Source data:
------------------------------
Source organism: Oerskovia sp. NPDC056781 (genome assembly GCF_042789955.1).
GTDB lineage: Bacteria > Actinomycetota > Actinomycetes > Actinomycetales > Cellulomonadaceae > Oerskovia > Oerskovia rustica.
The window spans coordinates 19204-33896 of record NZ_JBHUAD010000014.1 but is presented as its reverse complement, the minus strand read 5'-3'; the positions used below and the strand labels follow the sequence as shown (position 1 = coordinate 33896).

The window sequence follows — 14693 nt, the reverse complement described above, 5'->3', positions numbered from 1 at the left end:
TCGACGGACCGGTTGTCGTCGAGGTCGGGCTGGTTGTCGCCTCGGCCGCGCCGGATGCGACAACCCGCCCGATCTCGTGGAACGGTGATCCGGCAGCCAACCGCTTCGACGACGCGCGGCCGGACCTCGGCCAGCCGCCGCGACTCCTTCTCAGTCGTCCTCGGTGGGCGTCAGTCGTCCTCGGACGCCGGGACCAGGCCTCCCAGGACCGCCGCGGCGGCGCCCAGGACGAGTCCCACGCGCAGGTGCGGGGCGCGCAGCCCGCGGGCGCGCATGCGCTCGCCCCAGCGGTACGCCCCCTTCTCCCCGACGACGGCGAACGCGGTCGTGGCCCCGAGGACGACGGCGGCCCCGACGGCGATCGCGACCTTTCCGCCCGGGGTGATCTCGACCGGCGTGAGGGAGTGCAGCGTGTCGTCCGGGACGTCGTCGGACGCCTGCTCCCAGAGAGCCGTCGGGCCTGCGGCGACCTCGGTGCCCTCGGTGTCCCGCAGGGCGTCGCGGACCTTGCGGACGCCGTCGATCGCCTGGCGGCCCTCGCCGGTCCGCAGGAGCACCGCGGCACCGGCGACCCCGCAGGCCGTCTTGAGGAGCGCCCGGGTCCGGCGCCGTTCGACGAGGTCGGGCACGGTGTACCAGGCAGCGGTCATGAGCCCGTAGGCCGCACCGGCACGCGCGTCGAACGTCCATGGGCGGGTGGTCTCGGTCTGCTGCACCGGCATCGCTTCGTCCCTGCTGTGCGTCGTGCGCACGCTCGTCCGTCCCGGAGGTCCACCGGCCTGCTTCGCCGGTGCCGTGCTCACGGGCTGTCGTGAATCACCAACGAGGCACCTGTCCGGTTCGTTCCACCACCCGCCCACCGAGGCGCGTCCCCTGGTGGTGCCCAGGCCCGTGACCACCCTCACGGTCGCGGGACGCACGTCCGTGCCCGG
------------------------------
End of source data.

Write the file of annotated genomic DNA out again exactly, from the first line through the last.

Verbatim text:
Source organism: Oerskovia sp. NPDC056781 (genome assembly GCF_042789955.1).
GTDB lineage: Bacteria > Actinomycetota > Actinomycetes > Actinomycetales > Cellulomonadaceae > Oerskovia > Oerskovia rustica.
The window spans coordinates 19204-33896 of record NZ_JBHUAD010000014.1 but is presented as its reverse complement, the minus strand read 5'-3'; the positions used below and the strand labels follow the sequence as shown (position 1 = coordinate 33896).

The window sequence follows — 14693 nt, the reverse complement described above, 5'->3', positions numbered from 1 at the left end:
TCGACGGACCGGTTGTCGTCGAGGTCGGGCTGGTTGTCGCCTCGGCCGCGCCGGATGCGACAACCCGCCCGATCTCGTGGAACGGTGATCCGGCAGCCAACCGCTTCGACGACGCGCGGCCGGACCTCGGCCAGCCGCCGCGACTCCTTCTCAGTCGTCCTCGGTGGGCGTCAGTCGTCCTCGGACGCCGGGACCAGGCCTCCCAGGACCGCCGCGGCGGCGCCCAGGACGAGTCCCACGCGCAGGTGCGGGGCGCGCAGCCCGCGGGCGCGCATGCGCTCGCCCCAGCGGTACGCCCCCTTCTCCCCGACGACGGCGAACGCGGTCGTGGCCCCGAGGACGACGGCGGCCCCGACGGCGATCGCGACCTTTCCGCCCGGGGTGATCTCGACCGGCGTGAGGGAGTGCAGCGTGTCGTCCGGGACGTCGTCGGACGCCTGCTCCCAGAGAGCCGTCGGGCCTGCGGCGACCTCGGTGCCCTCGGTGTCCCGCAGGGCGTCGCGGACCTTGCGGACGCCGTCGATCGCCTGGCGGCCCTCGCCGGTCCGCAGGAGCACCGCGGCACCGGCGACCCCGCAGGCCGTCTTGAGGAGCGCCCGGGTCCGGCGCCGTTCGACGAGGTCGGGCACGGTGTACCAGGCAGCGGTCATGAGCCCGTAGGCCGCACCGGCACGCGCGTCGAACGTCCATGGGCGGGTGGTCTCGGTCTGCTGCACCGGCATCGCTTCGTCCCTGCTGTGCGTCGTGCGCACGCTCGTCCGTCCCGGAGGTCCACCGGCCTGCTTCGCCGGTGCCGTGCTCACGGGCTGTCGTGAATCACCAACGAGGCACCTGTCCGGTTCGTTCCACCACCCGCCCACCGAGGCGCGTCCCCTGGTGGTGCCCAGGCCCGTGACCACCCTCACGGTCGCGGGACGCACGTCCGTGCCCGG